Using a Twitter Hashtag to Get People on the Bike

Screen_shot_2010_04_12_at_9.22.57_AM.pngIf you are a Twitter user, you may have noticed a new hashtag in the last couple of weeks — #30daysofbiking. It’s pretty self-explanatory. People all around the country and the world have pledged to ride their bikes every day for the month of April, and they’re tweeting about it. (Around the block counts.)

We had been wondering what the source of the 30 days campaign was — and now Streetsblog Network member Bike Blog NYC has answered the question for us. Today, they’ve got an interview with the two Minneapolis guys who started the Twitter meme — Patrick Stephenson and Zack Schaap. Here’s what Patrick had to say about the response to the 30 days initiative (the abbreviation of profanity is from the original):

We haven’t had to do much work in promoting #30daysofbiking at all. It’s like hundreds of people were waiting for a push to bike, and then tweet about biking, and all this has done is give them that push. It’s been immensely viral. We have bikers in China, in Korea, in France, in England, in Indonesia, in Australia, and in tons of other places. I haven’t kept a record. I’m continually surprised by how far this has reached.…

People fill up the stream with #30daysofbiking tweets on a daily basis — hundreds a day, bunches every hour. Our site had almost 1,000 hits on the very first day and it’s been exploding ever since. The proudest accomplishment of this, for me, is that it inspired my dad, who is 58 years old, to bike to work for the first time this morning. He left me a voicemail, “Hi, I rode my bicycle to work! Bye.” It’s giving people a reason to ride with their families. Family-time shit, away from the TV and the computer and the fkn iPods. It’s a push to get out and do something, like eat at a restaurant or see a show, when you would’ve stayed home — because you need to get those miles in.

You can find out more about #30daysofbiking on their website. And no, it’s not too late to join in.

More from around the network: Hub and Spokes discusses the problem of cyclist stereotypes. Bicycle Commuters of Anchorage has an innovative solution for those whose car keys are providing an irresistible temptation. And Biking in LA questions the usefulness of the proposed Backbone Bikeway Network.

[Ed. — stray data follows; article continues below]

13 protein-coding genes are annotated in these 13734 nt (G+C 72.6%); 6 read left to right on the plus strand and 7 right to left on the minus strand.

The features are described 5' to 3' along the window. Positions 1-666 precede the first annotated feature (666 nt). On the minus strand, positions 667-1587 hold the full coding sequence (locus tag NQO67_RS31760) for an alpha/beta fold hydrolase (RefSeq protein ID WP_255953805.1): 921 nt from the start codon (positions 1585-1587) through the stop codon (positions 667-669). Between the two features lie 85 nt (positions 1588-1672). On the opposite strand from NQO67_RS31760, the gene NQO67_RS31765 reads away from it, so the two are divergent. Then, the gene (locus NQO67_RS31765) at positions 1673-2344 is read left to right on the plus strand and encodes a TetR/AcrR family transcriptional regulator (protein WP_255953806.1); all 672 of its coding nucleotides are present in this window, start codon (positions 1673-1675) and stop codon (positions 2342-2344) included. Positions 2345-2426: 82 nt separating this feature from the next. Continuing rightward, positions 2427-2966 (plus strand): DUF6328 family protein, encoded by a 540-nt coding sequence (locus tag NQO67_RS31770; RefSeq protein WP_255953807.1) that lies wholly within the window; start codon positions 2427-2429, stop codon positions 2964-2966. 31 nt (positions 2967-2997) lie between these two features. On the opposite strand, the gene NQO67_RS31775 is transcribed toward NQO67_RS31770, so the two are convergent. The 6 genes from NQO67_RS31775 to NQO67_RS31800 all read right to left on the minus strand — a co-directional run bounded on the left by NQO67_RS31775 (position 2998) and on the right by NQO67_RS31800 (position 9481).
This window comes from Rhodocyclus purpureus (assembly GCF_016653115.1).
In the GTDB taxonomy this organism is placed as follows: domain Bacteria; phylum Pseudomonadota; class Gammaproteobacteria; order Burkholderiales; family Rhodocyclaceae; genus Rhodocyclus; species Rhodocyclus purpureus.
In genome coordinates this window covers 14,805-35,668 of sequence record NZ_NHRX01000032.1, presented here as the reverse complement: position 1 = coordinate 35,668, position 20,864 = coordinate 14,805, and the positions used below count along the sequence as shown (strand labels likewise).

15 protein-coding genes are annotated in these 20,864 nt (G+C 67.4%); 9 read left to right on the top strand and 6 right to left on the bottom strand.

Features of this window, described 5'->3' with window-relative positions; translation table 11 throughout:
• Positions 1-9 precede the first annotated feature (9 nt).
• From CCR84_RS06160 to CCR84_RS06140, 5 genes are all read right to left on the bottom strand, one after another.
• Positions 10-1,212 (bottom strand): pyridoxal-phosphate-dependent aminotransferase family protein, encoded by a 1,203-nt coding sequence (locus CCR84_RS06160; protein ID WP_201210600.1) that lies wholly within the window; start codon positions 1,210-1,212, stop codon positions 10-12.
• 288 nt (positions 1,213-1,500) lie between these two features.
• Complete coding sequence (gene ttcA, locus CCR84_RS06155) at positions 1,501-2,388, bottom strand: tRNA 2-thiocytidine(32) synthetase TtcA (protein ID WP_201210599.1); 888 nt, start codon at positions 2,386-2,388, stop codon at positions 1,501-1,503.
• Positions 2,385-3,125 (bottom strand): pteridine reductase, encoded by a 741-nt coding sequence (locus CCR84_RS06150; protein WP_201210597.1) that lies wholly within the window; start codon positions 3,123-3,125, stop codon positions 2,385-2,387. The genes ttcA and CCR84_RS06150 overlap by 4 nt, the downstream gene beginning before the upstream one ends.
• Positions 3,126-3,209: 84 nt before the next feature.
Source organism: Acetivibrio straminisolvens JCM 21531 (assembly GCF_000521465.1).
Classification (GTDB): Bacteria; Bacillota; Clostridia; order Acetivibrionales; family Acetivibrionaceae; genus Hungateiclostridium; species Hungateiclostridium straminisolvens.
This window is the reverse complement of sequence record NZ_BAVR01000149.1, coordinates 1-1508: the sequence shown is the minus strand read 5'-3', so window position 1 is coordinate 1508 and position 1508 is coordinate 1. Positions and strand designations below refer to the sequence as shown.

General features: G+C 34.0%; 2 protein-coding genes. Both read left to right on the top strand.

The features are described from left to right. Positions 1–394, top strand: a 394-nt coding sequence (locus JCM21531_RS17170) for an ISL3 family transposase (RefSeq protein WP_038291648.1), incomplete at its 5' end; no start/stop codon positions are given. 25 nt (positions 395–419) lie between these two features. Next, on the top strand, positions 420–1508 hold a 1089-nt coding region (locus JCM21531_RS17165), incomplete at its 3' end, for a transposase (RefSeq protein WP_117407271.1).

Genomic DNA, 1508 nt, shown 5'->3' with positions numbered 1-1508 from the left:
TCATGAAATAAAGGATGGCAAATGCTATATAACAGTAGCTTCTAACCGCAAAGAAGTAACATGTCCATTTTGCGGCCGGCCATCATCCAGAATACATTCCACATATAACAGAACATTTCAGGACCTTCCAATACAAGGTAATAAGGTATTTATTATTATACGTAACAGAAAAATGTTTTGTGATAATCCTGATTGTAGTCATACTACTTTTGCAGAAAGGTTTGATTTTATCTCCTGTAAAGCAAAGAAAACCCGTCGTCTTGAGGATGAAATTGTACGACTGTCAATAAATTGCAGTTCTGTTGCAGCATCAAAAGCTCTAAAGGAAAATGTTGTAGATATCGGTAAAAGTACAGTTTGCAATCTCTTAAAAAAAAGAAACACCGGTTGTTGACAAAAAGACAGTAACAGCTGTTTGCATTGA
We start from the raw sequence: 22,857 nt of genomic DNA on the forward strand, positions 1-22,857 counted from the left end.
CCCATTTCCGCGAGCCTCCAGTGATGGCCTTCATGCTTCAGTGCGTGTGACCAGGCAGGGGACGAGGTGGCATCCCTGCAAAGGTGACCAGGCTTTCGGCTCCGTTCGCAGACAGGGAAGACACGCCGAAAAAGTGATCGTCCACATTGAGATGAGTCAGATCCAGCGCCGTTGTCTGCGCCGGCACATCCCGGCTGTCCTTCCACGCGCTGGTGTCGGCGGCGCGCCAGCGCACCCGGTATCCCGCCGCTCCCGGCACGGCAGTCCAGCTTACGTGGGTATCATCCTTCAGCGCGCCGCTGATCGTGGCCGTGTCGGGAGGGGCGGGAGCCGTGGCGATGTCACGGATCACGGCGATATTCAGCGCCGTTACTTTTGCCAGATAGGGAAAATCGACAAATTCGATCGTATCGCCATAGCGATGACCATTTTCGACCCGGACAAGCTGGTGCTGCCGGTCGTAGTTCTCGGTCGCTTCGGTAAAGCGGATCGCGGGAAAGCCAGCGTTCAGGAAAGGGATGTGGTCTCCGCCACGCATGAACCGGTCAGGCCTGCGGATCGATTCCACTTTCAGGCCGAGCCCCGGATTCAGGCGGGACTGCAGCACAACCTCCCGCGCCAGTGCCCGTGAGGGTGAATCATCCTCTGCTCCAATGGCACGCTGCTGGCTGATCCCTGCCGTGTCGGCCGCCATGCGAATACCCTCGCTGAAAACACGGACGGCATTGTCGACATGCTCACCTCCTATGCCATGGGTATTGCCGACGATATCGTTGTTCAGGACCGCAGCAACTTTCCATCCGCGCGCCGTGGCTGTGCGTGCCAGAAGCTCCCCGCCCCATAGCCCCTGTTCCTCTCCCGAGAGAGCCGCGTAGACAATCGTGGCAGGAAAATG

ALSO ON STREETSBLOG

Why Aren’t American Bike-Share Systems Living Up to Their Potential?

|
As policy director at the New York City Department of Transportation from 2007 to June, 2014, Jon Orcutt shepherded the nation’s largest bike-share system through the earliest stages of planning, a wide-ranging public engagement process, and, last year, the rollout of hundreds of Citi Bike stations. That makes Orcutt, formerly of Transportation Alternatives and the Tri-State Transportation […]

Avoid Bikelash By Building More Bike Lanes

|
Michael Andersen blogs for The Green Lane Project, a PeopleForBikes program that helps U.S. cities build better bike lanes to create low-stress streets. Here’s one reason the modern biking boom is great for everyone: more bicycle trips mean fewer car trips, which can mean less congestion for people in cars and buses. But there’s a […]

Boston to NYC: Bike-Share Will Be Worth It

|
As New York readers know, bike-share stations are hitting the streets after the program encountered a few snags last year. When members start taking the first rides on Citi Bike later this month, it will be the nation’s largest bike-share system, launching with 6,000 bikes. Right now the sight of those new bike stations is […]

How Shared Vehicles Are Changing the Way We Get Around

|
Cities around the country are cracking down on ride-sharing services like Uber and Lyft, conducting sting operations and sending cease and desist letters, but that doesn’t seem to be slowing down the meteoric rise of shared transportation. The Shared-Use Mobility Center launched yesterday at a policy summit for shared-use transportation in Washington, DC. Here are […]